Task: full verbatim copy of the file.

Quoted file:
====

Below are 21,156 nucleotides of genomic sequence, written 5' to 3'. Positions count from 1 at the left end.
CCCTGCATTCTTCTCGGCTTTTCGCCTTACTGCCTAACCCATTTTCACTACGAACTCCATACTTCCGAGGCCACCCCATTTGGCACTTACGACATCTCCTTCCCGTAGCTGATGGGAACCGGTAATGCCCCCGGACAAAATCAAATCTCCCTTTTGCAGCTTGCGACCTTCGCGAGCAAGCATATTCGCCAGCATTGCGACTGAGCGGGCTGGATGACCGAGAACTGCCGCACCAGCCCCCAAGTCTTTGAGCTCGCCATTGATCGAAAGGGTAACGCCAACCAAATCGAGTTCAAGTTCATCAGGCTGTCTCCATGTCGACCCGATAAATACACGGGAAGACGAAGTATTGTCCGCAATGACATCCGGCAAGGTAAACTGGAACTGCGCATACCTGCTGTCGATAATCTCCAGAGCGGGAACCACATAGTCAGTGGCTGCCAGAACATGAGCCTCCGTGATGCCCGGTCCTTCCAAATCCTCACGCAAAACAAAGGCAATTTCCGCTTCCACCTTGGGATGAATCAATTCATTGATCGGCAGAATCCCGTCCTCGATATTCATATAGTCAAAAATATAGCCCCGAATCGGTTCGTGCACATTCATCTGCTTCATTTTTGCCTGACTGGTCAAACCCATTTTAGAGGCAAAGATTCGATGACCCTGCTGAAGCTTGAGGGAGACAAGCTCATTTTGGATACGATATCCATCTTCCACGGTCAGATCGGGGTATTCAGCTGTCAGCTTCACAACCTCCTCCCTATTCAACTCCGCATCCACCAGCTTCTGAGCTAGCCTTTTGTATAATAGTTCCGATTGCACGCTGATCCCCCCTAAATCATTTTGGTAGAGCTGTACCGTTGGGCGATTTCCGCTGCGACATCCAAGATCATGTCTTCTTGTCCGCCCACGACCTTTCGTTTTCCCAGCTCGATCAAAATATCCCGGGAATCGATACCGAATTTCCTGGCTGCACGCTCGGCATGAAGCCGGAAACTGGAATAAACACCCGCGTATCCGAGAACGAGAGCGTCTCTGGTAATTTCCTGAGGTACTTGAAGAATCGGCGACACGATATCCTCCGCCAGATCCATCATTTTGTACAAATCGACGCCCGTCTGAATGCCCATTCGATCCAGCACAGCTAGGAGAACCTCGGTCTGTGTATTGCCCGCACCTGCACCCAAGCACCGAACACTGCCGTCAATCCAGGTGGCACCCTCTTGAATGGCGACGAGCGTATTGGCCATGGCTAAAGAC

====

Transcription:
Below are 21,156 nucleotides of genomic sequence, written 5' to 3'. Positions count from 1 at the left end.
CCCTGCATTCTTCTCGGCTTTTCGCCTTACTGCCTAACCCATTTTCACTACGAACTCCATACTTCCGAGGCCACCCCATTTGGCACTTACGACATCTCCTTCCCGTAGCTGATGGGAACCGGTAATGCCCCCGGACAAAATCAAATCTCCCTTTTGCAGCTTGCGACCTTCGCGAGCAAGCATATTCGCCAGCATTGCGACTGAGCGGGCTGGATGACCGAGAACTGCCGCACCAGCCCCCAAGTCTTTGAGCTCGCCATTGATCGAAAGGGTAACGCCAACCAAATCGAGTTCAAGTTCATCAGGCTGTCTCCATGTCGACCCGATAAATACACGGGAAGACGAAGTATTGTCCGCAATGACATCCGGCAAGGTAAACTGGAACTGCGCATACCTGCTGTCGATAATCTCCAGAGCGGGAACCACATAGTCAGTGGCTGCCAGAACATGAGCCTCCGTGATGCCCGGTCCTTCCAAATCCTCACGCAAAACAAAGGCAATTTCCGCTTCCACCTTGGGATGAATCAATTCATTGATCGGCAGAATCCCGTCCTCGATATTCATATAGTCAAAAATATAGCCCCGAATCGGTTCGTGCACATTCATCTGCTTCATTTTTGCCTGACTGGTCAAACCCATTTTAGAGGCAAAGATTCGATGACCCTGCTGAAGCTTGAGGGAGACAAGCTCATTTTGGATACGATATCCATCTTCCACGGTCAGATCGGGGTATTCAGCTGTCAGCTTCACAACCTCCTCCCTATTCAACTCCGCATCCACCAGCTTCTGAGCTAGCCTTTTGTATAATAGTTCCGATTGCACGCTGATCCCCCCTAAATCATTTTGGTAGAGCTGTACCGTTGGGCGATTTCCGCTGCGACATCCAAGATCATGTCTTCTTGTCCGCCCACGACCTTTCGTTTTCCCAGCTCGATCAAAATATCCCGGGAATCGATACCGAATTTCCTGGCTGCACGCTCGGCATGAAGCCGGAAACTGGAATAAACACCCGCGTATCCGAGAACGAGAGCGTCTCTGGTAATTTCCTGAGGTACTTGAAGAATCGGCGACACGATATCCTCCGCCAGATCCATCATTTTGTACAAATCGACGCCCGTCTGAATGCCCATTCGATCCAGCACAGCTAGGAGAACCTCGGTCTGTGTATTGCCCGCACCTGCACCCAAGCACCGAACACTGCCGTCAATCCAGGTGGCACCCTCTTGAATGGCGACGAGCGTATTGGCCATGGCTAAAGAC